Why the Chicken Crossed the Road [NOOK Book]

Overview

A rollicking investigation of cause and effect by the Caldecott medalist. "This, undoubtedly, will delight kids with its eloquent plot. [Macaulay's] art . . . is this time flushed with color and zaniness, demonstrating a vaudevillian's canny timing with a sensational round of rapid-fire action." -- Publishers Weekly

By crossing a road, a chicken sets off a series of wild events, in which the Anderson twins blow up their bathroom and the brave young Hooper lad is ...

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Why the Chicken Crossed the Road

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Overview

A rollicking investigation of cause and effect by the Caldecott medalist. "This, undoubtedly, will delight kids with its eloquent plot. [Macaulay's] art . . . is this time flushed with color and zaniness, demonstrating a vaudevillian's canny timing with a sensational round of rapid-fire action." -- Publishers Weekly

By crossing a road, a chicken sets off a series of wild events, in which the Anderson twins blow up their bathroom and the brave young Hooper lad is rolled up and delivered inside an Oriental rug.

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Editorial Reviews

Publishers Weekly - Publisher's Weekly
Which came first, the chicken or the egg? The two-time Caldecott Honor winner is too wise to try to answer that question but ventures to demonstrate the circularity and the humor of the ensuing anomaly. When the chicken crosses the road it triggers a domino effect of events that involve, among others, some cows, an ancient bridge, a passing train, dining-car passengers, an outlaw, a golden watch, melted ice . . . and readers end up at the beginning again; the chicken, first a prime mover, is now merely a consequence. Macaulay's story shows a justified and true belief in the fun, innocence and irony inherent in the turning of the wheel. This, undoubtedly will delight children and confuse adults. His art, for those familiar with Macaulay's highly realistic black-and-white drawings, is this time flushed with color and zaniness, demonstrating a vaudevillian's canny timing with a sensational round of rapid-fire action. All ages. (September)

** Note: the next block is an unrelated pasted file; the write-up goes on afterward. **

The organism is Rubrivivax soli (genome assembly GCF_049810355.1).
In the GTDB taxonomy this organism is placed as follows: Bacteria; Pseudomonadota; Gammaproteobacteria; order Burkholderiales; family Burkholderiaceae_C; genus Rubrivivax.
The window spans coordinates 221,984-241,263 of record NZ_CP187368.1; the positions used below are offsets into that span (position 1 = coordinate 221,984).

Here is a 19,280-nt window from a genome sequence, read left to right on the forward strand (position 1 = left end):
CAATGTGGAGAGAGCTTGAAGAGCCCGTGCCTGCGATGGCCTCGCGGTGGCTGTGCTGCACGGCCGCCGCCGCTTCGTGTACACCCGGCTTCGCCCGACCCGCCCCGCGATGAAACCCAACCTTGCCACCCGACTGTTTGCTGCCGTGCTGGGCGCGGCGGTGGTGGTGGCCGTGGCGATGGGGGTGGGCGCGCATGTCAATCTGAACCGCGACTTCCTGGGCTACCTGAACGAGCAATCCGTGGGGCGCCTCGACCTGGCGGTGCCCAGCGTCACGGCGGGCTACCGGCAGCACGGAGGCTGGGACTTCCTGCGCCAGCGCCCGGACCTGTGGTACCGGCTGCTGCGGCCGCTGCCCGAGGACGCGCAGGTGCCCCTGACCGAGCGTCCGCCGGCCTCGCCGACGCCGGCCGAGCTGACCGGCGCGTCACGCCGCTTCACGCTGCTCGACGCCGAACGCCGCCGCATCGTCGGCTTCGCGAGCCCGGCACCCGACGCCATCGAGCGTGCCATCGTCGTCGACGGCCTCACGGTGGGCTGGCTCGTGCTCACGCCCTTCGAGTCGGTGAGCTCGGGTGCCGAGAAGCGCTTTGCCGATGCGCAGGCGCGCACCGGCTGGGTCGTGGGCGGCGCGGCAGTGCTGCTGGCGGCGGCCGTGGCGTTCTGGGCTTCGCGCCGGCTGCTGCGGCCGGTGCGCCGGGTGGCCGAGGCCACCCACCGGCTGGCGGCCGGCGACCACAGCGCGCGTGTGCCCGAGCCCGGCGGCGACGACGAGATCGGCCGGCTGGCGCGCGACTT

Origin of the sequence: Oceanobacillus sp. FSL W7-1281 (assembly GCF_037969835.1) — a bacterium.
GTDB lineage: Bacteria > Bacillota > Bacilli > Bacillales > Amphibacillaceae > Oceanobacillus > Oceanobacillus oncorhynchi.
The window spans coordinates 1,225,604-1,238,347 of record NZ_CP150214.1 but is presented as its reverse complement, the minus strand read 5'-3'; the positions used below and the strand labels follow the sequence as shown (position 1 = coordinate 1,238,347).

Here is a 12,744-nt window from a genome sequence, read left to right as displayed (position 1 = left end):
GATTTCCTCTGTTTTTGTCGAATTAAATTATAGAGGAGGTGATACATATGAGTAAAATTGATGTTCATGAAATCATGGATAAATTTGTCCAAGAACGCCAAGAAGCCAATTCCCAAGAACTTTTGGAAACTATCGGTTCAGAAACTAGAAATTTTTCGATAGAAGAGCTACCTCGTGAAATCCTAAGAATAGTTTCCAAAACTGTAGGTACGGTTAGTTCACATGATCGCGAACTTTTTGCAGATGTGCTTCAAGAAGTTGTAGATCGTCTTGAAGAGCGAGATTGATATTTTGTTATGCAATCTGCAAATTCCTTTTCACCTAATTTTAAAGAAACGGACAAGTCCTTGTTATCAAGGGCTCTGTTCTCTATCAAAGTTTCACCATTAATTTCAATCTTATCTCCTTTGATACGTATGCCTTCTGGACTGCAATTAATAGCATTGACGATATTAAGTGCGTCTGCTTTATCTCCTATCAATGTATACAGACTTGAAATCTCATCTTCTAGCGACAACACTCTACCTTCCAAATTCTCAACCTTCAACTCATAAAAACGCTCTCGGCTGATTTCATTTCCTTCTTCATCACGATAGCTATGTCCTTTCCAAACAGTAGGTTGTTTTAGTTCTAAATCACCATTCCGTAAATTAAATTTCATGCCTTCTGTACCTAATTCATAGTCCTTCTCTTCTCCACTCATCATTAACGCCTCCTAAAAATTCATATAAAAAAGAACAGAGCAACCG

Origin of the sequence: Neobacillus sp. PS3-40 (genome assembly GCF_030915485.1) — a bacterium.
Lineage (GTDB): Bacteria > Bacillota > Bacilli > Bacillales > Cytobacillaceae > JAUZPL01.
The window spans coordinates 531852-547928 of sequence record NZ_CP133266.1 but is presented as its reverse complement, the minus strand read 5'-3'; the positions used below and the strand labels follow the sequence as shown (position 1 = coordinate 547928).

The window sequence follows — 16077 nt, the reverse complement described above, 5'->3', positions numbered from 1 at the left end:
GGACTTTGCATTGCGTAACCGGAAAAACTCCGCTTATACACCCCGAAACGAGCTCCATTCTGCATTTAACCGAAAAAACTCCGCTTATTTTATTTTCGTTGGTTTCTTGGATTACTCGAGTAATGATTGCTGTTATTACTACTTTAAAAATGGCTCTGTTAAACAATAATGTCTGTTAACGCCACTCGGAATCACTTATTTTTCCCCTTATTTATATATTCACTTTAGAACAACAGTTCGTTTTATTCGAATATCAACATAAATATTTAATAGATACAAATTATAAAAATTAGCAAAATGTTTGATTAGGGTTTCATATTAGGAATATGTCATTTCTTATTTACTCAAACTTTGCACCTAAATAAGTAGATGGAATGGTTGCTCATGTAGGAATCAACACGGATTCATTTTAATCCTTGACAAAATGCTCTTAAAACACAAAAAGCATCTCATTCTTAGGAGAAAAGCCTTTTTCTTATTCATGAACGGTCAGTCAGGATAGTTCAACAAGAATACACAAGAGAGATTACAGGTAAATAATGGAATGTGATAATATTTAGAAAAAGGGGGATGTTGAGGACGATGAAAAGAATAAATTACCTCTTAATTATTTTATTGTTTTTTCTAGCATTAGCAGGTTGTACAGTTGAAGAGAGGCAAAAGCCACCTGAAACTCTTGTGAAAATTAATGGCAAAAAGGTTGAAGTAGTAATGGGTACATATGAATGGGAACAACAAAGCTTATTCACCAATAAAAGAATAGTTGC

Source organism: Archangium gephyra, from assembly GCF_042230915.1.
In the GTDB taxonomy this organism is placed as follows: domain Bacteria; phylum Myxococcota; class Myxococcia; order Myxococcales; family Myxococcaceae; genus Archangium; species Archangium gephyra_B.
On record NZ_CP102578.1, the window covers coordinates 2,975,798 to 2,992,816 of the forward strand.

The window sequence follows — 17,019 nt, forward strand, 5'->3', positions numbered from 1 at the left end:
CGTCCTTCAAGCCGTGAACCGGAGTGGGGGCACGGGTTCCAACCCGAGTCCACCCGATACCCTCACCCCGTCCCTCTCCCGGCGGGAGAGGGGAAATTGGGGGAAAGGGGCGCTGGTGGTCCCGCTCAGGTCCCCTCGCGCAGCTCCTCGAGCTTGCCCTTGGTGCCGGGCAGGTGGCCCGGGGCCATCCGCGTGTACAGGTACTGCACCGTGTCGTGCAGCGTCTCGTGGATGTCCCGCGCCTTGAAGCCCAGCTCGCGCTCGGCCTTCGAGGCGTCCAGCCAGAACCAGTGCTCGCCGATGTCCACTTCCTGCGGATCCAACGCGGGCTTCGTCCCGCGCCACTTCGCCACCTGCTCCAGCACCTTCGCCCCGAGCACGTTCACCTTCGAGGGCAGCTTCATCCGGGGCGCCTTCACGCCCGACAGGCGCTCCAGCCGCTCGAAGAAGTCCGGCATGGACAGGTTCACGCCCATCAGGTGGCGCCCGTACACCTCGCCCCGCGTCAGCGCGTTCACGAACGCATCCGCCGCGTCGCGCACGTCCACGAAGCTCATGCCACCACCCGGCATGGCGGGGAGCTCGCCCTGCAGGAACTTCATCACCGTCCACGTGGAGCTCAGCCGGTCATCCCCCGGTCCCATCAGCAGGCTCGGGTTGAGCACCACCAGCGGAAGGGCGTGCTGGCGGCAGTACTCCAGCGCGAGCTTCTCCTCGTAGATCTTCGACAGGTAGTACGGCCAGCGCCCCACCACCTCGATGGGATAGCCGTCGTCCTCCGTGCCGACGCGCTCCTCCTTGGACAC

School Library Journal
Gr 3-5 A radical departure from Macaulay's earlier work, this picture book for older readers looks like a Monty Python sketch for children. The cause-and-effect story begins when a chicken crosses a road. A string of impossibly zany events follows, including a cow stampede, a train wreck, the explosion of a bathroom due to a chemistry set experiment, an archaeological coup, and more. Full-color cartoon-style paintings in bold acrylics fill the pages with a chaotic energy which dominates the book. The wild cast of characters and absurd sequence of events, together with the art, give this a manic quality reminiscent of Ungerer's work. This book will be enjoyed by upper elementary school children, who will be able to understand the complicated plot and appreciate the sophisticated humor. Corinne Camarata, Port Washington Public Library, N.Y.
From the Publisher
"This, undoubtedly, will delight kids with its eloquent plot. [Macaulay's] art . . . is this time flushed with color and zaniness, demonstrating a vaudevillian's canny timing with a sensational round of rapid-fire action." Publishers Weekly
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Product Details

  • ISBN-13: 9780547346533
  • Publisher: Houghton Mifflin Harcourt
  • Publication date: 4/29/1991
  • Sold by: Barnes & Noble
  • Format: eBook
  • Pages: 32
  • Sales rank: 1,135,221
  • Age range: 5 - 8 Years
  • File size: 30 MB
  • Note: This product may take a few minutes to download.

Meet the Author

David Macaulay is an award-winning author and illustrator whose books have sold millions of copies in the United States alone, and his work has been translated into a dozen languages. Macaulay has garnered numerous awards including the Caldecott Medal and Honor Awards, the Boston Globe-Horn Book Award, the Christopher Award, an American Institute of Architects Medal, and the Washington Post-Children's Book Guild Nonfiction Award. In 2006, he was the recipient of a MacArthur Fellowship, given 'to encourage people of outstanding talent to pursue their own creative, intellectual, and professional inclinations.' Superb design, magnificent illustrations, and clearly presented information distinguish all of his books. David Macaulay lives with his family in Vermont.

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